After her placement she was hired on as the Hepatitis C Coordinator. In 2008 she became one of the Community Health Educators and in 2013 the Program Manager. Over the 19 years she has been working with Healing Our Nations she has participated in many local, Regional and National conferences to increase her knowledge and understanding of HIV. Through those educational opportunities she learned her passion for the movement wasn't just about sharing information for the prevention of HIV but more so sharing knowledge about treatment, care and support opportunities with people who are living with HIV so they can increase their quality of life and help reduce the stigma associated with living with HIV/AIDS. 


"I truly believe that Culturally Relevant Interactive Education is the key to preventing transmission and new infections, reducing stigma and discrimination and increasing access to treatment for HIV, Hepatitis and other Sexually Transmitted Blood Borne Infections, within our Indigenous communities across Atlantic Canada."


"My voice is loud, my voice is powerful, my voice will be heard and can speak for those who feel they can not speak loud enough or they feel they don't have the power to be heard"

Asha Ulusow

Asha Ulusow

Asha Ulusow is a passionate advocate for health equity and social justice, with a focus on addressing the complex challenges faced by marginalized communities. She is the Client & Peer Coordinator at Casey House, a hospital specializing in HIV care, Asha has spearheaded the development and implementation of an innovative peer support program. Drawing from her lived experiences as a Black, Muslim woman, Asha brings a deep understanding of the barriers and intersecting oppressions that impact access to equitable healthcare. Under her leadership, the peer program at Casey House is becoming a model for centering marginalized voices, fostering client empowerment, and culturally responsive care.

Additionally, she also serves as the Community Research and Leadership Coordinator at Women's College Hospital where she guides various research projects ensuring community needs are at the forefront. One of these projects is the Women-Centred HIV Care Hub a groundbreaking initiative aimed at mobilizing and scaling up a women-centered HIV care model across Canada. Through this work, Asha contributes to the development of evidence-based, community-driven interventions that address the unique needs and experiences of women living with HIV.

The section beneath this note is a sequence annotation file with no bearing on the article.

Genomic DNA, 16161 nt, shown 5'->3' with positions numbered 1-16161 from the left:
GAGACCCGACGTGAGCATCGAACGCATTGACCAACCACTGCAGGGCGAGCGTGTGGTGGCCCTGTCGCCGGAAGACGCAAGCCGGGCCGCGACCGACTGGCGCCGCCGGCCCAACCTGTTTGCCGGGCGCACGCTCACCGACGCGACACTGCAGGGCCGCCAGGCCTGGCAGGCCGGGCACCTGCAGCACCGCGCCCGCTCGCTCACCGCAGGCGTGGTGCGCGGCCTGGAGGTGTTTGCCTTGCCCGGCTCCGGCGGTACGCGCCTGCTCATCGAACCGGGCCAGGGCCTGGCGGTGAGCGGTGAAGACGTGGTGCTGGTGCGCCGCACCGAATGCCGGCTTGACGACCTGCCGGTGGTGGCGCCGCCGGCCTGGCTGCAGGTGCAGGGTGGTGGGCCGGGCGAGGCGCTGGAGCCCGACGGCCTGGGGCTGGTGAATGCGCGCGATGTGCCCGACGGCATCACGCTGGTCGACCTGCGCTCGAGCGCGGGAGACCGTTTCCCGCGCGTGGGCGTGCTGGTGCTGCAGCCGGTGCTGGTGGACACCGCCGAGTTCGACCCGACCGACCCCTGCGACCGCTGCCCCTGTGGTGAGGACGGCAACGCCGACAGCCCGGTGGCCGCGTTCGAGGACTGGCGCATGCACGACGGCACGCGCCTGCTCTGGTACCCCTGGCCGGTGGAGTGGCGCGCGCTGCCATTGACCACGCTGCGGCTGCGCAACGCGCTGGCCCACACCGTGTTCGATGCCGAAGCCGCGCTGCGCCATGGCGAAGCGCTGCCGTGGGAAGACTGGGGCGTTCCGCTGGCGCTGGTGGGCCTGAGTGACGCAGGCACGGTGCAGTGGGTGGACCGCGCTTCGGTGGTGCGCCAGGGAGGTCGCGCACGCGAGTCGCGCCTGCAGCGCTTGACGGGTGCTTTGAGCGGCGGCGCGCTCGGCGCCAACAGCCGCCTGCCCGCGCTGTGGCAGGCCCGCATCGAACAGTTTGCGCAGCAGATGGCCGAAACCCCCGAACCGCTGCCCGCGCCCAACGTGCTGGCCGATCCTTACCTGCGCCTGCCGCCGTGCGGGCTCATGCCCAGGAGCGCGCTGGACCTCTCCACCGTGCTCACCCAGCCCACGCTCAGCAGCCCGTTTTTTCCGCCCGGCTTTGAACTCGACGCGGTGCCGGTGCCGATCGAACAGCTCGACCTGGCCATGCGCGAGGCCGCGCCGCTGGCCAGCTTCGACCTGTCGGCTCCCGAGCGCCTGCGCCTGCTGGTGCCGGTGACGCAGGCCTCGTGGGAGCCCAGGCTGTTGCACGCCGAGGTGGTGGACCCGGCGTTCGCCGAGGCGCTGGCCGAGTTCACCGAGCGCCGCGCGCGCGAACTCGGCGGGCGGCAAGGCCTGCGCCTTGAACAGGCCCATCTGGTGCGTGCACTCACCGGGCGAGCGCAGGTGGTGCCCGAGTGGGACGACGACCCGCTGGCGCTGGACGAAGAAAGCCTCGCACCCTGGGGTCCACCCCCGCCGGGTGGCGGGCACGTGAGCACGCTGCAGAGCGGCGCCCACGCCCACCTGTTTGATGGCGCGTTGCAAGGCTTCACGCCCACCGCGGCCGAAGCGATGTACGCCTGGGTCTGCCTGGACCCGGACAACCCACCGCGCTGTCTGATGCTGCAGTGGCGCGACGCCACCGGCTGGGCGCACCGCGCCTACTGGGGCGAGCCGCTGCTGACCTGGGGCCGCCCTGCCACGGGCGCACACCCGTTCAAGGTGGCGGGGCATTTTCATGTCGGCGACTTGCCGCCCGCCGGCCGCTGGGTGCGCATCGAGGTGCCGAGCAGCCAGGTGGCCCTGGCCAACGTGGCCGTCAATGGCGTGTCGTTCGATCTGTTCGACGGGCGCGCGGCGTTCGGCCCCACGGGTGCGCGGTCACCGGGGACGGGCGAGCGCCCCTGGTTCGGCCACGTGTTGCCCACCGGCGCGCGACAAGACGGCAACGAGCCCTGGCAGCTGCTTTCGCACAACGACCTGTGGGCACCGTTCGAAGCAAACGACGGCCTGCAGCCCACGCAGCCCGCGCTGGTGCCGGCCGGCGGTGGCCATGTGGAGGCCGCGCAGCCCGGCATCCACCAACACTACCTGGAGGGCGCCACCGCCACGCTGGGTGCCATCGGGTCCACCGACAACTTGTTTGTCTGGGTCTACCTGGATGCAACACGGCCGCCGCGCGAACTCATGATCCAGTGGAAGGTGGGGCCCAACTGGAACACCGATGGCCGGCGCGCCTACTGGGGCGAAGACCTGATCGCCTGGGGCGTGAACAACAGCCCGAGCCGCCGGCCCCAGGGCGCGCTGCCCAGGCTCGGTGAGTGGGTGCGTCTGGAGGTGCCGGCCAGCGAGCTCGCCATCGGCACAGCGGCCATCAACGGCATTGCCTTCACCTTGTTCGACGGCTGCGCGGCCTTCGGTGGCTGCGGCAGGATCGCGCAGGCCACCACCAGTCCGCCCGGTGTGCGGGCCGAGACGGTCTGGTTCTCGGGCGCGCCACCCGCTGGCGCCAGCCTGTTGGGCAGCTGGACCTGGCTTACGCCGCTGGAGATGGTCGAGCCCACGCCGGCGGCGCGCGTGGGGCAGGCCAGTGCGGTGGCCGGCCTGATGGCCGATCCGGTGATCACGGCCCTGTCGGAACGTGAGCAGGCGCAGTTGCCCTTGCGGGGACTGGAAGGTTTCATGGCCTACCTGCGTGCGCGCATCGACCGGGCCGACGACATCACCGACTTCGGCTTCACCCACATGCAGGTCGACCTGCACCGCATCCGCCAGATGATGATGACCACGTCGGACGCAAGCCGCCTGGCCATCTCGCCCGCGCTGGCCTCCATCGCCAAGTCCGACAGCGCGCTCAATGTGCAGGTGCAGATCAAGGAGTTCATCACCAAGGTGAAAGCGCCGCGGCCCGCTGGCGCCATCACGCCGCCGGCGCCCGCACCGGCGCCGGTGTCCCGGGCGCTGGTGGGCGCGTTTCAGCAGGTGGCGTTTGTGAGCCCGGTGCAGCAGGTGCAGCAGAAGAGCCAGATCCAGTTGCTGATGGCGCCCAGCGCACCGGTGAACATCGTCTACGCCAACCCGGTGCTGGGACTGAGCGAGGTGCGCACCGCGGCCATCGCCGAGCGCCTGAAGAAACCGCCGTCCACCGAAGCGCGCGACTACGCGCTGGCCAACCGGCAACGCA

She actively creates platforms and initiatives that elevate the voices and experiences of young BIPOC leaders and advocates, empowering them to become changemakers in their communities.

Asha is working towards:
•    Driving Systemic Change within Healthcare Institutions
•    Informing Evidence-Based, Inclusive Interventions
•    Amplifying Marginalized Voices in Policymaking
•    Promoting Peer-Based, Community-Driven Models
•    Contributing to Capacity Building and Workforce Development

Denise Wozniak

Denise Wozniak

Denise Wozniak, based in Vancouver, Canada, has been a dedicated HIV/AIDS advocate since 1994. After being diagnosed with HIV/AIDS along with her six-month-old daughter, Denise tragically lost her daughter three months later. This profound experience fueled her commitment to advocating for children living with HIV. Denise has campaigned with the BC Centre for Excellence and served on the boards of numerous HIV organizations at the local, national, and international levels. Her recent work includes significant contributions on pharmaceutical advisory boards.

As an acclaimed professional speaker and communicator, Denise is certified as a speaker coach and in the psychology of resilience, making her a powerful and inspiring representative at the Canada Pavilion for the International AIDS Conference in Munich 2024.